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Maker and Muse by
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Maker and Muse

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Maker and Muse by
Hardcover $50.00
Feb 10, 2015 | ISBN 9781580934046

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  • Feb 10, 2015 | ISBN 9781580934046

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“This beautifully illustrated book contains seven well-organized chapters full of insight on the period, covering the British, German, Austrian, and American Arts and Crafts movements from 1890 to 1910 and the French and American Art Nouveau movements from 1900 to 1915. The photography, the editing, and the quality of the paper and printing are superb. This book will find its way into the libraries of scholars, collectors, and professionals interested in the Arts and Crafts and Art Nouveau movements, which still influence jewelry artists more than a century later.” 
GIA (Gemological Institute of America Inc.)

“Highlights include four pieces by Mrs. Newman of London, who paved the way for female jewelry makers of the British arts and crafts movement; a brooch depicting a female nude by René Lalique; a pin by the Wiener Werkstätte to be worn by the hostesses at Vienna’s premier Cabaret Fledermaus; rare designs by Julia Munson, the first director of Louis Comfort Tiffany’s jewelry studio; and exceptional works from Chicago’s Kalo Shop, founded by Clara Barck Welles.”  
The Magazine ANTIQUES

A palatial Chicago home from the Gilded Age is the setting for a new exhibition called Maker & Muse at the Driehaus Museum, featuring hundreds of pieces of one-of-a-kind jewelry. Beyond the artfully made works in Art Nouveau and Arts and Crafts styles, the exhibition also looks at the growing role of women in early 20th century design and craftsmanship.”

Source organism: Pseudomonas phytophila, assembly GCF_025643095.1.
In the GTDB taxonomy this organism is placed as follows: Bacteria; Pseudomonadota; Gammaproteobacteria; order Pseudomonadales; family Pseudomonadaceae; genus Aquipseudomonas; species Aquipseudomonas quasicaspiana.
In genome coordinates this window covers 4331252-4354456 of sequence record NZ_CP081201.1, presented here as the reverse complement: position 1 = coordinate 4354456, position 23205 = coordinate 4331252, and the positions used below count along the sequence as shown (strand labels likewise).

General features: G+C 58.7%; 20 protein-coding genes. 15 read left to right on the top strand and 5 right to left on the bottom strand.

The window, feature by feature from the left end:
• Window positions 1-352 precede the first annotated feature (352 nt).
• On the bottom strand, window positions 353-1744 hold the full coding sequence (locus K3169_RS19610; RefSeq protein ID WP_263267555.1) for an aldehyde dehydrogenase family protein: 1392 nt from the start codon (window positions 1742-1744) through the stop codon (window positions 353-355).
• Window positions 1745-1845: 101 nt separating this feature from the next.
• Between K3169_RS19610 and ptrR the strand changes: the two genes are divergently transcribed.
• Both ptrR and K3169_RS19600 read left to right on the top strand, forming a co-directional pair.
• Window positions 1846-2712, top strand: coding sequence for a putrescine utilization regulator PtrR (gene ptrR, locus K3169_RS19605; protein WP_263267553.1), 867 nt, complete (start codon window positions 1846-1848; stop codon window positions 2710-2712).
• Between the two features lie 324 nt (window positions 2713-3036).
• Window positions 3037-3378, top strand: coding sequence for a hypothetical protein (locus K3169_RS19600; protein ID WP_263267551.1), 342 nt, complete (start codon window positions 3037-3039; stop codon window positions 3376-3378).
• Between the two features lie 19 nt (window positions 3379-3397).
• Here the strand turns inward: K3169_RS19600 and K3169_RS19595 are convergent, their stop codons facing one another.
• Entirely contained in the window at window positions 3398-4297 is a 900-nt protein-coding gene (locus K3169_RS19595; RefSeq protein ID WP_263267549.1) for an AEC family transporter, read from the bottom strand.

WTTW Chicago Tonight

Maker & Muse celebrates the considerable contribution women made to jewellery production and design at the turn of the 20th century, which was ground-breaking then, and still highly relevant today.” 
Jewellery History Today

“Like other art forms, jewelry production has cycled through trends and eras, and Art Jewelry isn’t just your everyday diamond solitaires. Art Jewelry was created between the late Victorian Era and World War I, a time when women’s roles in society were changing drastically and industrialization was reinventing the world. The jewelry reflects this exciting, tempestuous climate; curator Elyse Zorn Karlin cites a ‘rebellion against the strictures of the past and a look toward an exciting, less-encumbered future’ as one of the driving forces behind the movement. It’s less restricting-diamond-choker and more delicate lines, imaginative shapes, and bright colors. You’ll want to try the bijoux on yourself.”
Chicago magazine

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